Most of the horses are professional polo ponies imported from Australia, Argentina and the United Kingdom, the club also owns a number of polo stallions and equestrian horses. Yet to take polo to a high level in today’s China, Shilai believes there is much work to be done.
“For polo to develop in China we need to be able to breed polo ponies,” he says. “We need to make sure there is quality training, so we will need to develop more Chinese coaches.”
Shilai, who is a one-goal player, the first rung on the professional polo ladder, has instigated a zero goal amateur open at Tang in an effort to encourage more Chinese players.
“This is important in the development process,” Shilai says. “It will enable more players to become involved in the sport, and will make it more interesting for the local audience.”
In the hitting cage we can see that China might soon have some very promising players on its hands. The three Chinese participants are bashing the balls like pros and Borwick is impressed.
“We have some tough competitors here,” he says. “They can really hit, and they only picked up the strokes an hour ago.”
The Beijing contingent is striking the ball hard, although they quite frequently clatter the horse’s legs, head and gentleman’s area as well. One wonders if a real horse would accept the clobbering with such good grace. There’s only way to find out, and so its off to the indoor training arena where five real ponies await.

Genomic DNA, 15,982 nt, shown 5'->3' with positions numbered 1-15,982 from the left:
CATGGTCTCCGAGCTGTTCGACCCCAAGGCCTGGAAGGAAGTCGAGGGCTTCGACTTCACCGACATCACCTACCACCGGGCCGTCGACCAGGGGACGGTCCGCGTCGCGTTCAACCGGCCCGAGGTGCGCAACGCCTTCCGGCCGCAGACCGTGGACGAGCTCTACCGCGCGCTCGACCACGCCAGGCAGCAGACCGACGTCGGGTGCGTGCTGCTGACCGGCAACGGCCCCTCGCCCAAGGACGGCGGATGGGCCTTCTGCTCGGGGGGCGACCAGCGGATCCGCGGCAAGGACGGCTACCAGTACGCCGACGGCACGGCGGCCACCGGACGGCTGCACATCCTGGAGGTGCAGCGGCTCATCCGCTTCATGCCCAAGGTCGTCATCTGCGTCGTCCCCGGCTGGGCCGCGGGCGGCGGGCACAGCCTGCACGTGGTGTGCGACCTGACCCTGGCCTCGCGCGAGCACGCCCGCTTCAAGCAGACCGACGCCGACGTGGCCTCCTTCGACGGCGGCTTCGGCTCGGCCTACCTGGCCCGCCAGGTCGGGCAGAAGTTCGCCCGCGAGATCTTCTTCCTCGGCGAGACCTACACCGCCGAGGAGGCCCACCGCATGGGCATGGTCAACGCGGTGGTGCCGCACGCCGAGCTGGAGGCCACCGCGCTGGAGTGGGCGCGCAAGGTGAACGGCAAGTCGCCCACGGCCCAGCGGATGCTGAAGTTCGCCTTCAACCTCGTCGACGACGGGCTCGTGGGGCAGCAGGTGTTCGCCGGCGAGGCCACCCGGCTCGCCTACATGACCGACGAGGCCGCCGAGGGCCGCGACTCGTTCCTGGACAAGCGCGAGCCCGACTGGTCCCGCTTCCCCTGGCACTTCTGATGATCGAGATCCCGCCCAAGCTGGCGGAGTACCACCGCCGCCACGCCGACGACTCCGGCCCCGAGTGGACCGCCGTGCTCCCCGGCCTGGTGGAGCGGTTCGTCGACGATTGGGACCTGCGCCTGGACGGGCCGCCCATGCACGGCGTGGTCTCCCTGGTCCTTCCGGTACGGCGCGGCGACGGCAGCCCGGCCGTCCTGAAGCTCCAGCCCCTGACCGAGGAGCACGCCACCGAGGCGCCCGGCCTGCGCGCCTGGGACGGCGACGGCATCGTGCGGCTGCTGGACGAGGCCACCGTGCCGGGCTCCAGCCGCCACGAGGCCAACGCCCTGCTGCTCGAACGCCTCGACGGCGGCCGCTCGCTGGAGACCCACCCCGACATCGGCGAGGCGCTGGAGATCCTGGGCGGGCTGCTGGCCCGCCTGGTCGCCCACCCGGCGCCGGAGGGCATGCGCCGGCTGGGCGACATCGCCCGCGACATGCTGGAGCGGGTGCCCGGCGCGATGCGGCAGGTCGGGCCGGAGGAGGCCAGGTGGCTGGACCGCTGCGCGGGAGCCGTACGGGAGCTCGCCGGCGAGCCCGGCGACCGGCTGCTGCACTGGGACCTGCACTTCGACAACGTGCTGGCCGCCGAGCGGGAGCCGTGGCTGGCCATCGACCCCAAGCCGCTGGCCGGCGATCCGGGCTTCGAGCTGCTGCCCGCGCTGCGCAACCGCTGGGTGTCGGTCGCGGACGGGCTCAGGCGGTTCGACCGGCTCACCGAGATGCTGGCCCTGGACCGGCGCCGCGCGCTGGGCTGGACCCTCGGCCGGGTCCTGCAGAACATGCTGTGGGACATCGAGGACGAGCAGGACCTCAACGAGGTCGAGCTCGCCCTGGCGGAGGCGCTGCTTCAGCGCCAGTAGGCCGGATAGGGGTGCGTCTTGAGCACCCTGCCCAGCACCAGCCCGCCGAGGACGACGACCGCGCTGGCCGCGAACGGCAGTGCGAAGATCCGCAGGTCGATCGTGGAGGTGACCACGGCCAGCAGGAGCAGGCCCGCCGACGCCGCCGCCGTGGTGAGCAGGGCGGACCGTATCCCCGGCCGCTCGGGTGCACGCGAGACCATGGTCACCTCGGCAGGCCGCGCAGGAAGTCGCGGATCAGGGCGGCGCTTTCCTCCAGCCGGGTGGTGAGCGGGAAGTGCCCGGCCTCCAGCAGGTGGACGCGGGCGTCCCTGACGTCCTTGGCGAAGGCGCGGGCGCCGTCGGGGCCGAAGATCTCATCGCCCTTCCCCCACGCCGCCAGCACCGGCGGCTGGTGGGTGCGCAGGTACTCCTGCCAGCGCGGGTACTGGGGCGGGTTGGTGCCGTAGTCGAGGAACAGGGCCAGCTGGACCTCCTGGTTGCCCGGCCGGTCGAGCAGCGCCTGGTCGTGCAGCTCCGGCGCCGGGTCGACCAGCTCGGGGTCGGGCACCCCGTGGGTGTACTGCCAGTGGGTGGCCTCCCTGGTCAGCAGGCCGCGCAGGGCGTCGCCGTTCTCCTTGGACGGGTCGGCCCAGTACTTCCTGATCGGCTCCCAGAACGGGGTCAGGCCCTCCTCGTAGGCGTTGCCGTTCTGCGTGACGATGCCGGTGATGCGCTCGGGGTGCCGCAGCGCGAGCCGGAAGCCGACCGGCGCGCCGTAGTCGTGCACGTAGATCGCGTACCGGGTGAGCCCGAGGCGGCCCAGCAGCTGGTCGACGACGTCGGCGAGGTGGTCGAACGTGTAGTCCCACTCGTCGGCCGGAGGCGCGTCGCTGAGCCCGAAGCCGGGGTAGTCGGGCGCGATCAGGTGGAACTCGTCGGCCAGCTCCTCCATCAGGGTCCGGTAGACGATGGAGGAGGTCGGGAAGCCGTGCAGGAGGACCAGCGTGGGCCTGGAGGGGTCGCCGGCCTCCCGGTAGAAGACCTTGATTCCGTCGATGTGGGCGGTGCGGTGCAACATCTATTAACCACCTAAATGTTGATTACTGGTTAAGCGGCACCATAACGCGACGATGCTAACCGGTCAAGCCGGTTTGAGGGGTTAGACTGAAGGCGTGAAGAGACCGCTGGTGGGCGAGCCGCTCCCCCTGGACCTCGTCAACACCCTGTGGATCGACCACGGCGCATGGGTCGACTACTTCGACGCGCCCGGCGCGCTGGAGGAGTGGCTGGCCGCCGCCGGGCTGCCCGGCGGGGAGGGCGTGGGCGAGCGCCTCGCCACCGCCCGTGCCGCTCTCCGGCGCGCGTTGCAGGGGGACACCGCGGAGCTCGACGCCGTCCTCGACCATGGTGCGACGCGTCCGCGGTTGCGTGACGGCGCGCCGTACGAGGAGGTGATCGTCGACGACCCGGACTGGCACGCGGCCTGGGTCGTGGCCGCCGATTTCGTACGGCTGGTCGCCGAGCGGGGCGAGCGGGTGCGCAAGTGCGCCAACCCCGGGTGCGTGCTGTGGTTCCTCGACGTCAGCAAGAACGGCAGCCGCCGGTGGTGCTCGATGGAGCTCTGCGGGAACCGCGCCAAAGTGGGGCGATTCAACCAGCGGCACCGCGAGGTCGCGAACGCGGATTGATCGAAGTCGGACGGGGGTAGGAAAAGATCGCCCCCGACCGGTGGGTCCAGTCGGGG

The horses eye us as if we are that day’s lunch. A few seem to be licking their lips at the prospect of making the novices pay for the swagger that some have developed after their successes in the hitting cage. But once on board, the horses prove docile enough, and the riders stay saddled, mostly because the ball is red and the size of a large family’s Christmas pudding, rather than being the regulation white projectile that’s slightly smaller than a cricket ball.
“We start off with the training ball so new players can get used to swinging the stick while they are in the saddle,” he says. “Once they can hit we can start to practice on the big field.”
And it’s on the big field where Borwick truly comes into his own. Before an enthusiastic crowd of several thousand well-heeled guests the England international helps the Royal Salute China team to a victory in the 2014 China Polo Open. As Shilai also plays for the Royal Salute team, everybody goes home happy. And our polo zen master was right – we did all go from zero to polo players in less time than it takes to fly from Beijing to Hong Kong. By Daniel Jeffreys